Photograph by Amita Chatterjee

Before I built a wall I’d ask to know

What I was walling out and walling in …

‘Mending Wall’, Robert Frost, 1914

Gatekeepers would get more respect in this sceptical internet age if they could only acknowledge the vastness of what they – like the rest of us – do not know. The assumption of omniscience is inevitably a curiosity-killer. Satisfying deep curiosity – as even the most hopeless pilgrim on the road to wisdom knows – calls for humility, and for moving out of your zone of comfort in more than one sense. So it was that soon after Bill Gates stepped out into 44°C heat in the northern Indian city of Lucknow a few days ago, he went on Twitter to send out a link to a new post on his blog, — a preview of a video report about this latest expedition to the subcontinent:

His entries about the trip are what you would expect to see in the online diary of the world’s most prominent philanthropist. He explores slums. He calls on chief ministers of Indian states. He visits medical research laboratories to check on progress in developing new vaccines. At the end of the short video clip, he gives his chief reason for travelling to this part of Asia: ‘Most of all, I go to learn.’

It was not subcontinental weaknesses and poverty but India’s strengths that originally put this country on his radar screen, when Bill was still running Microsoft. About a decade ago – and before he and his wife Melinda assumed control of their charitable foundation – he acknowledged Microsoft’s extraordinary dependence on Indian engineers for its operation and continued success. (See, for instance,  ‘Gates goes gaga over India’s developers, education system,’ The Economic Times, 14 November 2002).

As everyone in Silicon Valley is well aware, whereas the Chinese shine most brightly in computer hardware research and design, software is where Indians excel. This is not accidental. Cultural traditions going far back into antiquity supply highly plausible explanations for the difference. But you would be hard-pressed to find any book-length accounting for it.


Because book publishers in both the UK and US do not believe that readers have any interest in the subject – even though many thinking people, not just technologists and tech-entrepreneurs, know …

  • … that in the late 1990s, help from Indian programmers was crucial to averting the Year 2000 (Y2K) crisis that could have been disastrous for people using computers everywhere – however indirectly, as in digital telephone networks and computerised banking. Their energetic re-programming corrected the error that had left most computer software with no means of recognising, or independently adjusting its time-keeping for, the start of a new millennium.
  • … that, as much of a shock as it was for many Westerners to have to turn to the land of bullock carts and yogis for help with computers, the Year 2000 work was relatively trivial by comparison with evidence of the Indian aptitude for software design and development at the most sophisticated levels. That is why the loftiest rungs of research and management at Google, Microsoft, Adobe and other technology leaders are thickly populated by professionals of Indian origin.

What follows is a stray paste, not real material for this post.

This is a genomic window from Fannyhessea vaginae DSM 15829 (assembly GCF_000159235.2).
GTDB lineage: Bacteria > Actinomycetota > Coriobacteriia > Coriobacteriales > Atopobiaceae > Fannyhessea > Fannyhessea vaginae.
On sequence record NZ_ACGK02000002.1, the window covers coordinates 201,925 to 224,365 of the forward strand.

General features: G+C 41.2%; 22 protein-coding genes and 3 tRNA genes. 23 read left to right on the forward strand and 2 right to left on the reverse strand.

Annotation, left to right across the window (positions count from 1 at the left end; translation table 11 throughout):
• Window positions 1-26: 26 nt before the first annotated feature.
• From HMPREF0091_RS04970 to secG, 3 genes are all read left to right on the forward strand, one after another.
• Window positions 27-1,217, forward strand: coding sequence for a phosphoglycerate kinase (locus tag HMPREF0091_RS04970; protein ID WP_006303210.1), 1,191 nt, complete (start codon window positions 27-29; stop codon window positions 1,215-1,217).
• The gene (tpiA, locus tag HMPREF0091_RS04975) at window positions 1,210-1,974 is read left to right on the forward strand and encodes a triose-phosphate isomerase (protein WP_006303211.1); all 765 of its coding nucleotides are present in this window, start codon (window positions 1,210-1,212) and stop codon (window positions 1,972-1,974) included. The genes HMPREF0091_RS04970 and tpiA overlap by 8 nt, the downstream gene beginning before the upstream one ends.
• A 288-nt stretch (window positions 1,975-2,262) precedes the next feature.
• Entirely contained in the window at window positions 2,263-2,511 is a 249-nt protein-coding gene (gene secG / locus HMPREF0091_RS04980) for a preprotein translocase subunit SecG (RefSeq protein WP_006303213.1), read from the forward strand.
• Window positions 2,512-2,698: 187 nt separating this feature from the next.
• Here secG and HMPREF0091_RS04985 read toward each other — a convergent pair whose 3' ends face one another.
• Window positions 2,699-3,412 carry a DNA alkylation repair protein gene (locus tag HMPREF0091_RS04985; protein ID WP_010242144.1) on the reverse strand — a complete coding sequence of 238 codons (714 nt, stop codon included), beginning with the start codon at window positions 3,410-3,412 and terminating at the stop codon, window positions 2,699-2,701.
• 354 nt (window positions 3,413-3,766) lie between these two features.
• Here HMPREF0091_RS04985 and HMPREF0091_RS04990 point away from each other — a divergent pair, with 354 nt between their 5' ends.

In 2003 and early 2004, a book proposal and essay discussing the reasons for these phenomena were shopped to more than one newspaper and magazine – before a letter about the project landed on the desk of David Goodhart, the founding editor of the British magazine Prospect (whose charter, at its 1995 launch, called for it to succeed as a cross between the vanished Encounter and The New Yorker.) His unusual curiosity, easily the equal of Bill Gates’s, led over the years to him coaxing contributions to his magazine out of Francis Fukuyama, Margaret Atwood, and J.M. Coetzee, among other provocative intellectuals.

An article accepted and edited by David, setting out a hypothesis about Indian excellence in software and titled ‘The Indian Genius,’ ran in the April 2004 edition of Prospect. Its writer was invited to address a seminar in Paris at the French Senate on India’s transformation by globalisation, and gave a paper that had an exceptionally enthusiastic reception.

None of this changed the minds of our gatekeepers in Western publishing or led them to delve into the question of whether there was indeed an audience for a cultural and historical explanation for India’s competitive advantages in software, and how the West should react to them. Did they make any effort to fill gaps in their knowledge of Asia — if only as a gesture towards matching the depth and breadth of Indian interest and immersion in the Western cultural corpus? Apparently not.